This is the second of a series of blogs and newsletters on Wei Chi providing us a deeper understanding of vital energy as we explore the role of emotions that so deeply affect our vitality and well-being.
Traditional Chinese medicine (TCM) tells us that to each of the 5 elements, corresponds an emotion that can be either “in balance” we will call it “positive,” or “out of balance,” we will call it “negative.“
In our first article on Wei Chi, we learned that:
- The best way to strengthen Wei Chi (the energy of our immune system) is with the positive emotions we derive from satisfactory human relationships, and
- Of the natural enemies of Wei Chi, the one we can best fend off is the destructive effect of negative emotions.
Since it should be possible to learn to exercise a degree of control over our emotions, it is a constructive way to improve our wellness and benefit from the uplifting emotions that we will enhance the quality of our life.
This idea is linked to the relatively recent societal recognition of emotional intelligence that we can and should develop both for our own benefit and for those with whom we interact.
All five emotions have the potential to become destructive and to affect our natural balance, making ways for pathogens to enter the physical body, and/or mind.
Anger is the emotion associated with the Wood element in TCM that controls the energies of liver and gallbladder. When the energy of anger is balanced, it provides an avenue for venting over frustrating situations we have little to no control over. It can effectively communicate to others where our boundaries stands. But, when out of balance, i.e. out of control, anger is damaging whether expressed (yang)—which might generate outer violence—or repressed (yin) which engenders internal damage, physical and psychological.
Joy is the emotion of the Fire element that controls the energies of the heart and small intestine. Balanced joy is a source of wellness. It makes a positive contribution to all our relationships. But, excessive or unrestrained joy creates an overexcited state that is physically and psychologically consuming. It is also unnerving for others.
Worry is the emotion of the Earth element that controls the energy of the spleen and stomach. Balanced worry is limited to a compassionate concern for self and others that reminds us of our role as caregiver or comforter. But worry can fast escalate out of control. It takes us out of the now moment to anticipate often imagined future dangers to ourselves and others. It maintains a state of anxiety that weakens our natural defenses–energetic, physical, and psychological.
Grief is the emotion of the Metal element that controls the energies of the lungs and large intestine. There are times in life when it is normal to feel and express grief such as when a loved one passes away. In grief we experience a needed emotional purging that will allow us to regain balance and resume a normal life again. But when grief is uncontrolled, there is a loss of emotional balance with deeper consequences including physical ones. Controlling grief is learning to let go.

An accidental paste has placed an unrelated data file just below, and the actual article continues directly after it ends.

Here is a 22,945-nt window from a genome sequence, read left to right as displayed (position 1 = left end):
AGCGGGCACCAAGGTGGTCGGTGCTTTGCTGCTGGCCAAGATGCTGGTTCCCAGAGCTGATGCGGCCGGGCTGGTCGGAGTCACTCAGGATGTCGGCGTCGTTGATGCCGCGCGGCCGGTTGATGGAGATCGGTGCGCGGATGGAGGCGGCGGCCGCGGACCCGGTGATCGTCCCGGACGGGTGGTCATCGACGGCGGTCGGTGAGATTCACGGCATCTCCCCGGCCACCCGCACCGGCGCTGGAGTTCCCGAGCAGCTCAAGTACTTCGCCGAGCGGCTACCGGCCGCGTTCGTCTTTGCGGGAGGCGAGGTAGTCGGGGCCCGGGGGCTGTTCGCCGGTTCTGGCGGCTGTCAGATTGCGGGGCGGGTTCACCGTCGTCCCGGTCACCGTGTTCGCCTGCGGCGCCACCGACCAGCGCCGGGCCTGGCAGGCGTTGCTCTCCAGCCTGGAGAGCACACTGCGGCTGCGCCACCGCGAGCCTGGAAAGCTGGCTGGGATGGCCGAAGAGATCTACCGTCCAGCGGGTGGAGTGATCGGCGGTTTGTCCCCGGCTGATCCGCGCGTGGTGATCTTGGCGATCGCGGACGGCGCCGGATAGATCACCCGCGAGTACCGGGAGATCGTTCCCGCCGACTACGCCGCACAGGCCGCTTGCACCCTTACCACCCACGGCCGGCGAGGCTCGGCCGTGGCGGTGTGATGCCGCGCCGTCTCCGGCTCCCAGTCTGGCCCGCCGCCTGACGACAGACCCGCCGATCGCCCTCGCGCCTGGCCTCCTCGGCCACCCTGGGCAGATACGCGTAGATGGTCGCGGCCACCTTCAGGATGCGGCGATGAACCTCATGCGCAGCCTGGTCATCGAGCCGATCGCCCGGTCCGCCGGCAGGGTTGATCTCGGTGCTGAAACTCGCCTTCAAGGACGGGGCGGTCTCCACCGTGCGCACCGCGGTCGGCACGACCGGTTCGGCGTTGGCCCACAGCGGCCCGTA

Fear is the emotion of the Water element that controls the energies of the kidneys and bladder. It is normal and preferable to fear certain things that could be dangerous such as fire, poisonous snakes, or hurricanes, for example. But when fear is out of control, it can easily turn into paranoia. It can be paralyzing when all our thoughts and energies can become focused on imagined things that are not likely to even happen. In this state, there is no peace and no energy left to live a normal and productive life.
It must be clear that any emotion in an excessive state, felt for an extended period of time, either internally contained or externally expressed, becomes a barrier to our health, both physical and mental, to our happiness, and to how we relate to others.
Our understanding of the nature, range, and effect of emotions is at the core of what emotional intelligence is all about as we consider its consequences on ourselves and on others. That understanding will motivate us to exercise more mastery over our emotions as a means to enhance our sense of wellness.
But we probably cannot do it all alone. We will need help.
We will explore these subjects in future blogs and newsletters with the words Wei Chi in their headline.
In closing, let’s recall our earlier definition of wellness. Ultimately, it is a state of contentment. Indeed, we need to feel physically, mentally, and emotionally well as a sine qua non condition. But, in addition, we must be able to experience the sweet inner feeling that all is well even when outer appearances don’t testify to that feeling.
We are inspired by many authors when writing on the vital energy subject but, in particular, by:
- Elias, Jason, and Katherine Ketcham. The Five Elements of Self-healing: Using Chinese Medicine for Maximum Immunity, Wellness, and Health. New York: Harmony, 1998. Print.
- Haas, Elson M. Staying Healthy with the Seasons. Place of Publication Not Identified: Celestial Arts, 2003. Print.
- Beinfield, Harriet, and Efrem Korngold. Between Heaven and Earth: A Guide to Chinese Medicine. New York: Ballantine, 1992. Print.
- Gerber, Richard. Vibrational Medicine: New Choices for Healing Ourselves. Santa Fe, NM: Bear, 1996. Print.
- The abundant writings of Deepak Chopra, M.D.